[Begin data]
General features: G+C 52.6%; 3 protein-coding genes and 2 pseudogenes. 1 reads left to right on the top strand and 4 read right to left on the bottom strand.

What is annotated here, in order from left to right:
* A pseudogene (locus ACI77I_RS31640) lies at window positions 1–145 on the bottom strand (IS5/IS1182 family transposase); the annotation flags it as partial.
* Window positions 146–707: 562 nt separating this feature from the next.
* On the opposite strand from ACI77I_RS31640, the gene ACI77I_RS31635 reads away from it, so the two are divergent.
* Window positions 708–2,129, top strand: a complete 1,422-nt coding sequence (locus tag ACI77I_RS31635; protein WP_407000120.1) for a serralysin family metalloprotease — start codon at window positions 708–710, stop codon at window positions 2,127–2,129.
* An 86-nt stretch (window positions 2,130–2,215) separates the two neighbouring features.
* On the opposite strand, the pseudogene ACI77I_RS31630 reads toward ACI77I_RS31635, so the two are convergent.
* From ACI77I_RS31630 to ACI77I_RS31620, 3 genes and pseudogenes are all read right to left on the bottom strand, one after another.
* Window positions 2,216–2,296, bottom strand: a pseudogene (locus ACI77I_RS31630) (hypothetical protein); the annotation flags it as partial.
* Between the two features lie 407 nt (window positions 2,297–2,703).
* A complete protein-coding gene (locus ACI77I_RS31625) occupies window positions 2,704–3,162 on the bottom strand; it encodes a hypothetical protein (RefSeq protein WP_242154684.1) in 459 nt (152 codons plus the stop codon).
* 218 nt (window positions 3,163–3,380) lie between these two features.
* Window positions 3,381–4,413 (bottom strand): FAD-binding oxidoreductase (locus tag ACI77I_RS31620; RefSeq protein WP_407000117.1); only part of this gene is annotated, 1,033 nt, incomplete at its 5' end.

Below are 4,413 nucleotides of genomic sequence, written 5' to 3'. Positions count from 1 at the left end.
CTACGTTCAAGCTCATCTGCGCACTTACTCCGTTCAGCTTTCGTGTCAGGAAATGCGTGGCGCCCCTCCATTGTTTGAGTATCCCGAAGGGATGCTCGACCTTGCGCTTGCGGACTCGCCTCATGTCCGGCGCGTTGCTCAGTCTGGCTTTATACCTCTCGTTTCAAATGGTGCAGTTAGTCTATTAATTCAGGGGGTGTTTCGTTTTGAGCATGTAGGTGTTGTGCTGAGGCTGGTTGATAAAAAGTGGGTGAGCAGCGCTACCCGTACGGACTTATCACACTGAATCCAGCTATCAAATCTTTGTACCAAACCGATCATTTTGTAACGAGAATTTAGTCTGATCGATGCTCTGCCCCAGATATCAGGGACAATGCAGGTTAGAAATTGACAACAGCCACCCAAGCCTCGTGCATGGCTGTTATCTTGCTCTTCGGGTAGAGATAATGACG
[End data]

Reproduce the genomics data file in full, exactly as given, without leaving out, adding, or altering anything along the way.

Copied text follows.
General features: G+C 52.6%; 3 protein-coding genes and 2 pseudogenes. 1 reads left to right on the top strand and 4 read right to left on the bottom strand.

What is annotated here, in order from left to right:
* A pseudogene (locus ACI77I_RS31640) lies at window positions 1–145 on the bottom strand (IS5/IS1182 family transposase); the annotation flags it as partial.
* Window positions 146–707: 562 nt separating this feature from the next.
* On the opposite strand from ACI77I_RS31640, the gene ACI77I_RS31635 reads away from it, so the two are divergent.
* Window positions 708–2,129, top strand: a complete 1,422-nt coding sequence (locus tag ACI77I_RS31635; protein WP_407000120.1) for a serralysin family metalloprotease — start codon at window positions 708–710, stop codon at window positions 2,127–2,129.
* An 86-nt stretch (window positions 2,130–2,215) separates the two neighbouring features.
* On the opposite strand, the pseudogene ACI77I_RS31630 reads toward ACI77I_RS31635, so the two are convergent.
* From ACI77I_RS31630 to ACI77I_RS31620, 3 genes and pseudogenes are all read right to left on the bottom strand, one after another.
* Window positions 2,216–2,296, bottom strand: a pseudogene (locus ACI77I_RS31630) (hypothetical protein); the annotation flags it as partial.
* Between the two features lie 407 nt (window positions 2,297–2,703).
* A complete protein-coding gene (locus ACI77I_RS31625) occupies window positions 2,704–3,162 on the bottom strand; it encodes a hypothetical protein (RefSeq protein WP_242154684.1) in 459 nt (152 codons plus the stop codon).
* 218 nt (window positions 3,163–3,380) lie between these two features.
* Window positions 3,381–4,413 (bottom strand): FAD-binding oxidoreductase (locus tag ACI77I_RS31620; RefSeq protein WP_407000117.1); only part of this gene is annotated, 1,033 nt, incomplete at its 5' end.

Below are 4,413 nucleotides of genomic sequence, written 5' to 3'. Positions count from 1 at the left end.
CTACGTTCAAGCTCATCTGCGCACTTACTCCGTTCAGCTTTCGTGTCAGGAAATGCGTGGCGCCCCTCCATTGTTTGAGTATCCCGAAGGGATGCTCGACCTTGCGCTTGCGGACTCGCCTCATGTCCGGCGCGTTGCTCAGTCTGGCTTTATACCTCTCGTTTCAAATGGTGCAGTTAGTCTATTAATTCAGGGGGTGTTTCGTTTTGAGCATGTAGGTGTTGTGCTGAGGCTGGTTGATAAAAAGTGGGTGAGCAGCGCTACCCGTACGGACTTATCACACTGAATCCAGCTATCAAATCTTTGTACCAAACCGATCATTTTGTAACGAGAATTTAGTCTGATCGATGCTCTGCCCCAGATATCAGGGACAATGCAGGTTAGAAATTGACAACAGCCACCCAAGCCTCGTGCATGGCTGTTATCTTGCTCTTCGGGTAGAGATAATGACG